Policy makers put a lot of effort into getting knowledge out of universities and into the real economy.
Knowledge exchange (KE) is measured in KEF, research impact is assessed in REF, and the government puts KE at the heart of moonshots, clusters, and every conceivable variation of innovation strategies.
Everybody anywhere near research policy recognises KE is a good thing. The problem is that it is easier said than done and even then the name is already a bit of a mouthful.
From local impact, to league tables, to funding, to winning political favour, there are lots of reasons why universities encourage KE but there are also lots of reasons why academics might choose to do something else.
For some academics the core purpose of their work is to turn their research into products, processes, and ideas, that improve the prospects of their places and the profitability of businesses. There are a subset of these academics that might even become wealthy from spinning out their ideas into businesses.
There are then the academics promoted, remunerated, and made happy, by working on less applied areas. It may even be that their research has no financial impact or clear social application but it is instead focussed on that equally crucial endeavour of furthering the sum total knowledge of humankind. It is no less valuable work, it is just different.
There is then what I suspect is a big middle ground of people who are interested in knowledge exchange type work but either don’t have time, don’t have the contacts or support to do it, or are simply not incentivised by their institution in terms of promotions, impact or cash.
Although KE activity is often instigated by a lone researcher it is made infinitely easier and more impactful with organisational encouragement, accommodating local authorities and businesses, and clear routes to funding and support.
The government’s investment zone prospectus is an attempt to build exactly these conditions. The mechanisms on offer are reduced business rates, tax retention, investment incentives, and the ability to apply for additional measures that will encourage universities to work within their local area to bring investment through innovation.
There is a debate on whether the structure of the schemes are sensible. The success of enterprise zones is mixed with fewer employment benefits realised than promised. The prospectus talks about the early successes of freeports, which is debatable on its own terms, but a risk of investment zones and enterprise zones before them is that they displace existing activity rather than creating new investment.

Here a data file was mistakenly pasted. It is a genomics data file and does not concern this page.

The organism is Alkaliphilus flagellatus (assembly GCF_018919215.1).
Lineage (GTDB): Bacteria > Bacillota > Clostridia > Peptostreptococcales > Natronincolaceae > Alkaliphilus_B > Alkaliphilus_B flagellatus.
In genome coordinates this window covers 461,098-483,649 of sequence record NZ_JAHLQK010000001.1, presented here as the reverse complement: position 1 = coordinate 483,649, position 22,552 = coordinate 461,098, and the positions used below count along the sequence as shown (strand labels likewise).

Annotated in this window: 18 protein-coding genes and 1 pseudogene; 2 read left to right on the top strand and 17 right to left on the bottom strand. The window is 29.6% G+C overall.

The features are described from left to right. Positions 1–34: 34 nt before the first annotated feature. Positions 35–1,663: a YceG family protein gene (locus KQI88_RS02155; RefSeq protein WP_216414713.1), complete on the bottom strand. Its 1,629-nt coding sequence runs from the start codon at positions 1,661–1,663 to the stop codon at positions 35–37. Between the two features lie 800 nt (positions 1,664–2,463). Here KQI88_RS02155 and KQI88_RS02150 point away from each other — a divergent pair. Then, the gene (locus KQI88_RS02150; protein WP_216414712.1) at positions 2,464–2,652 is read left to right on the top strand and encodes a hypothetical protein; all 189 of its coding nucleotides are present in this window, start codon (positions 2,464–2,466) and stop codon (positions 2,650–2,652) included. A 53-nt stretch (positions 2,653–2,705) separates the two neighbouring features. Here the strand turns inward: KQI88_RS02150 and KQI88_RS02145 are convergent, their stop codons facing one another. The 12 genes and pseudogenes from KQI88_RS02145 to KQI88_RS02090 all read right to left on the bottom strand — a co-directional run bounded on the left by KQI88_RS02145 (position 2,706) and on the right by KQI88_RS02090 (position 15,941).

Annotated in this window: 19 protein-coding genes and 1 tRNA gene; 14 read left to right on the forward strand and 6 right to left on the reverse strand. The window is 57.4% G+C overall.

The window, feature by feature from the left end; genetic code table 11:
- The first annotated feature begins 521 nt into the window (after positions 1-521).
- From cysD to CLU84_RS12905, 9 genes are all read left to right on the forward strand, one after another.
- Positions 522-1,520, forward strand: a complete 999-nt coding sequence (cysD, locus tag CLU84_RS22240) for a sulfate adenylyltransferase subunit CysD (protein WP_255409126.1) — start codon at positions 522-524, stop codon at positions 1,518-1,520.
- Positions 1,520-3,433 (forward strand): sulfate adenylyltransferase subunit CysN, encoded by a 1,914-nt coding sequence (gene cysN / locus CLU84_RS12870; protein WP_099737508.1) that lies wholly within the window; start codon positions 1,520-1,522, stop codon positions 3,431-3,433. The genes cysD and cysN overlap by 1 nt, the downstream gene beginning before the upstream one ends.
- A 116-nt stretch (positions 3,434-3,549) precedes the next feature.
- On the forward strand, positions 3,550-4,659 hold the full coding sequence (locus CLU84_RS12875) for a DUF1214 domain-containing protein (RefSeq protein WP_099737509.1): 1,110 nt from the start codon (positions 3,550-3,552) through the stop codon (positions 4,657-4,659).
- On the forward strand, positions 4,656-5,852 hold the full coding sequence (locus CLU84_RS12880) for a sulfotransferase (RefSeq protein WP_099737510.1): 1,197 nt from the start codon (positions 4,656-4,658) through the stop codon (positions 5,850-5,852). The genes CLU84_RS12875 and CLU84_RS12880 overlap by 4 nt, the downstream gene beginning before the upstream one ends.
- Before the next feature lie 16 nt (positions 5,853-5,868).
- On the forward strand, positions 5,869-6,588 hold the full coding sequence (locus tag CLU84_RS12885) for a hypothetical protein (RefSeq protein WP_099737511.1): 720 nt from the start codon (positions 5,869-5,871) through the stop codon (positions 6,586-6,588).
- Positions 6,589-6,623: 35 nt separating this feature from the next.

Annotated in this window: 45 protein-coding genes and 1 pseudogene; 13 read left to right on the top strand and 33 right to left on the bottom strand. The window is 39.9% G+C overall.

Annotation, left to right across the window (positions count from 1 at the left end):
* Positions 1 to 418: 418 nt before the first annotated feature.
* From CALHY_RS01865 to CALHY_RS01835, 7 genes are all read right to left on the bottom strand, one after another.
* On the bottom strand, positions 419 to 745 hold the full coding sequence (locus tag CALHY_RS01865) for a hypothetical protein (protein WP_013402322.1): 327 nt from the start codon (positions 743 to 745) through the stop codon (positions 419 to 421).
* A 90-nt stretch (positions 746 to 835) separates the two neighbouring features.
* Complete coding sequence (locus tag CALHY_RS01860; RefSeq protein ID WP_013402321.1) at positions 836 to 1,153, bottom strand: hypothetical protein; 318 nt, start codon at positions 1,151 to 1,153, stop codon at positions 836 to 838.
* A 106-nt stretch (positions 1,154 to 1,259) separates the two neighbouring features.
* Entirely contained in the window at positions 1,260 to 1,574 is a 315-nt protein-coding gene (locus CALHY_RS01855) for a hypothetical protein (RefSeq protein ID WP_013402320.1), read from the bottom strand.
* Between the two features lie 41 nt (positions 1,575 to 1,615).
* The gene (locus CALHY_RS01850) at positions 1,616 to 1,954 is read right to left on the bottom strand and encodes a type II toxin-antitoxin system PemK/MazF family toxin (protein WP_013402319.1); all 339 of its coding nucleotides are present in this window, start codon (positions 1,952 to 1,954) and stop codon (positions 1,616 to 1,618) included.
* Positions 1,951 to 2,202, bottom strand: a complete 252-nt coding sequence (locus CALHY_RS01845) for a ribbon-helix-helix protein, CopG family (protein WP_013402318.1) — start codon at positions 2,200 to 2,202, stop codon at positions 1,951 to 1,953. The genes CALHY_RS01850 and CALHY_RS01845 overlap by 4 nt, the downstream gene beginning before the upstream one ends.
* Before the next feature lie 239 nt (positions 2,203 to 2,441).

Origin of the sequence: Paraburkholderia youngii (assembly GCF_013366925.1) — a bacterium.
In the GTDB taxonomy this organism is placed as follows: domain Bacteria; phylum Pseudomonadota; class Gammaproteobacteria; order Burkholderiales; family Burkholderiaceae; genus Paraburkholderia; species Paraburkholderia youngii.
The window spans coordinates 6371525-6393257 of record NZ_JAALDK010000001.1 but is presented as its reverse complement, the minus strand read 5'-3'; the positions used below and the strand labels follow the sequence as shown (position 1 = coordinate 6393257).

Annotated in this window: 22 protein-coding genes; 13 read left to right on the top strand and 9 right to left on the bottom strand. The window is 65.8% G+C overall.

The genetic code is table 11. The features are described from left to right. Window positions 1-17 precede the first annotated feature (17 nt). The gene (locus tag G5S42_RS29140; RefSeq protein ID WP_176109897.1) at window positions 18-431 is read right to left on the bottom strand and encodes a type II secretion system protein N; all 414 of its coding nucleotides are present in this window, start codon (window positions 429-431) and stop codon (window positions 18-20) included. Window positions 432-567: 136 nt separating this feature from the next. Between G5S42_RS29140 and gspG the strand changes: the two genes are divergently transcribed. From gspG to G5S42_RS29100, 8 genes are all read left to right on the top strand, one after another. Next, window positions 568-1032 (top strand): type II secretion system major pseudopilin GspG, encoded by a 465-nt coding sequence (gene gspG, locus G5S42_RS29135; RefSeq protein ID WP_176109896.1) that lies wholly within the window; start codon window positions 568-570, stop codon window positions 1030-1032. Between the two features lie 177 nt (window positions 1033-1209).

Universities have been part of the conversations on setting up these zones. There is a whole piece to be written on the civic role of universities in arguing for specific fiscal and tax policies but there is an equally interesting debate on why universities would choose to be part of these schemes.
Getting to work
One motivation may be that universities will benefit from some capital investment. The UK is chronically short of lab space and there is a straightforward, but I think potentially transformative, investment to be made in using the capital incentives to open new high quality labs across the country. It would benefit universities, businesses, and encourage collaboration. It’s not glamorous or novel but the hard grind of levelling up through research policy isn’t glamorous or novel either.
When it comes to recurrent funding there is clearly a misalignment between a lot of research funding and notions of levelling up. The Nurse review leaves the door open for a radical departure from QR funding. There is clearly a tension between funding research on the basis of excellence, wherever it may be, and using research funding as a tool for levelling up even if there is not the same concentration of excellence. The reasons for this are of course deeply entwined with regional and research funding inequalities. There is a case to be made by local government and universities to provide specific research funding streams, perhaps through an organisation like Innovate UK, to encourage innovation with an investment zone.
There is also the opportunity to deploy funding for skills. In prose that makes the exciting seem mundane the prospectus states
Investment Zones should support the work of the designated employer representative body responsible for the development and subsequent reviews of a Local Skills Improvement Plan, if relevant to their specified geographical area. In short, organisations should work together to help people develop new skills. Given that the Nurse review highlights the difficulties people have of moving between research organisations, innovation zones could be places for bringing together people from lots of organisations to work on new issues, work between organisations, and work together, in ways that do not seem to happen naturally at the moment.
There are lots of reasons to think that investment zones may not work but they will definitely fail if universities aren’t engaged in shaping their development. The role for universities is not to ensure that investment zones succeed at all costs but to give them the best chance of success in advocating for the financial, regulatory, and skills levers that will enable them to work with partners on a whole host of KE activities.
Devolved innovation funding doesn’t come around all that often. It may come around even less often without active engagement in the investment zone agenda.